Sunday, 3 February 2019

Ginkgoales Part 3


The ovules are pollinated soon after megaspore formation. A pollination drop is secreted at the micropyle  of  the ovule. The wind-borne pollen, after landing on the pollination drop, imbibes nutrients from the fluid, becomes heavy, sinks down the micropyle, and reaches the nucellar tip. Unpollinated ovules drop from the tree about 4 weeks after anthesis.

Post-Pollination Development  of  Male Gametophyte. On the return  of favourable weather after the winter, the pollen grains germinate in thepollen chamber (Favre-Duchartre 1956, De Sloover-Colinet  1'963),  The exine splits along the germinal furrow, the pollen tube emerges at the distal end,
and the vegetative (tube) nucleus may pass into it. The tube grows laterally and horizontally into the massive nucellus and branches profusely. The pollen tube grows in between the nucellar cells,  in  a hypha-like manner The branched pollen tube in the nucellar tissue has been studied from sections and dissections (Friedman 1987), and undoubtedly has a haustoria! function (see Chap.  2).
The proximal end  of  the pollen grain contains the prothallial, the stalk and body cells/male gametes. In the beginning it is enclosed in the exine, but later enlarges and bursts out of the exine. The short, broad end  of  the "tube" is usually unbranched  and a bunch  of  them grow into the nucellus towards the female gametophyte. Consequently, the nucellus becomes completely disorganized between the intermediary chamber and the female gametophyte. At the grain end, the pollen tubes appear to lie in a longitudinally continuous cavity in the middle  of  the nucellus.Thus, the pollen tube has: (a) a vegetative portion which grows laterally into the nucellus and is haustoria! in function, and (b) a fertile portion which carries the motile gametes. The occurrence  of  motile/ciliate sperms in  Ginkgo  was discovered by Hirase (1895). 2  This was a landmark in the history  of  (embryological) study  of  gymnoserms.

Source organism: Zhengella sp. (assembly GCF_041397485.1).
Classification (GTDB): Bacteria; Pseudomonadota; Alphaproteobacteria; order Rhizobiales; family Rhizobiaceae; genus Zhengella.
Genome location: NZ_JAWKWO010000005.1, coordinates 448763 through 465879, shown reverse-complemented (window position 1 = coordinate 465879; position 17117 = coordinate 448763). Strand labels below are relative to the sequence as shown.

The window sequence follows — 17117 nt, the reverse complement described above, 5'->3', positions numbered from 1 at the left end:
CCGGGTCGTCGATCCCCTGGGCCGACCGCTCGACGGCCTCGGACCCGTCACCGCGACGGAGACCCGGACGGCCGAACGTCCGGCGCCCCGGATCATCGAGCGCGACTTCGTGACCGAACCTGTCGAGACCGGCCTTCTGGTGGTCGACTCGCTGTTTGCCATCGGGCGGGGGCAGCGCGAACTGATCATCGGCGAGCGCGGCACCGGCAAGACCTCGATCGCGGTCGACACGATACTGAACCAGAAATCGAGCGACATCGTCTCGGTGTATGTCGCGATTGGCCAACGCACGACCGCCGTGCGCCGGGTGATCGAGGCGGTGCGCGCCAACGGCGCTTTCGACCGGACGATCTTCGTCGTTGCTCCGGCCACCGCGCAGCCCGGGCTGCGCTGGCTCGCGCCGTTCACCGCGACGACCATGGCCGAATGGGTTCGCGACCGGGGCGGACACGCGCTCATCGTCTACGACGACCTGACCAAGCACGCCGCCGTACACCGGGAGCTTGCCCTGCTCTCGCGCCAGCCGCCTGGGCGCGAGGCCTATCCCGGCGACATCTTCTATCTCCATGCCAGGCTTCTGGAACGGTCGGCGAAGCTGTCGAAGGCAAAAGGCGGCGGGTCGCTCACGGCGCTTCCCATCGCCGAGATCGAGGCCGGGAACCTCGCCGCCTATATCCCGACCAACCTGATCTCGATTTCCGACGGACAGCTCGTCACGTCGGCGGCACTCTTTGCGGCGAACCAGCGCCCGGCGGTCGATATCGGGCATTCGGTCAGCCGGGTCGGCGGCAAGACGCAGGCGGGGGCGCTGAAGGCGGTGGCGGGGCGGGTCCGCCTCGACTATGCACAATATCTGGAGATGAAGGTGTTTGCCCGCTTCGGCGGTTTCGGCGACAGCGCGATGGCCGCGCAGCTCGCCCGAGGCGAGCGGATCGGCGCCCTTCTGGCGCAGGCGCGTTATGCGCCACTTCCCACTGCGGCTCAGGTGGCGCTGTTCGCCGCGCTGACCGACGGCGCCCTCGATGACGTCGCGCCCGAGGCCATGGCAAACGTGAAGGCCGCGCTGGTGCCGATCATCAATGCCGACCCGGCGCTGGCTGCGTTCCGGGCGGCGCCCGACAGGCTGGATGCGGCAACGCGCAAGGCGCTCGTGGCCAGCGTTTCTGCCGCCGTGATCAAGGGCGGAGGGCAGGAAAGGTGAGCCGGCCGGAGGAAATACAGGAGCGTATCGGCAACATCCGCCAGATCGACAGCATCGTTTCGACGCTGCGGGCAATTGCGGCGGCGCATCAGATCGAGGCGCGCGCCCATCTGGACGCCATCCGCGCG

Fertilization  In zooidogamous gynmosperms, autolysis  of  the nucellus, megaspore wall, and thegametophytic tissue around the archegonia form an archegonial chamber (Pettitt 1977). The turgidnucellar cells abruptly release their vacuolar contents, a fluid is produced which forms a pool and loods the archegonial chamber and the space above it .The male gametes are released  in  this fluid(Lee 1955). The spermatozoids, with the band of flagella at their posterior end, swim about in the chamber with a forward and circular motion. The four neck cells open out  as  the egg cell pushes through the disintegrated ventral canal cell to form a beak. The egg nucleus may elongate and extend into the beak. As soon as the spermatozoid becomes attached to the projection  of  the egg, the elongated nucleus withdraws toward the centre and the beak  of  the egg retreats. According  to  Lee (1955), only the head  of  the sperm (made  of  a vacuole-like structure and cytoplasm) flows through; most  of  its body is left behind, outside the archegonium, and disorganizes immediately. However, Favre-Duchartre (1956) observed portions  of  the ciliate band  of  the sperm inside the egg. Extra sperms are prevented from entering 'into the egg cytoplasm by a thickening  of  the plasma membrane of the egg (Lee 1955). During karyogamy, the paternal chromosomes (12) become short. They can be stained clearly by Feulgen reaction  as  soon  as  the male pronucleus penetrates the female pronucleus. They mix with the maternal chromosomes (12) during the first somatic prophase (Favre-Duchartre 1958).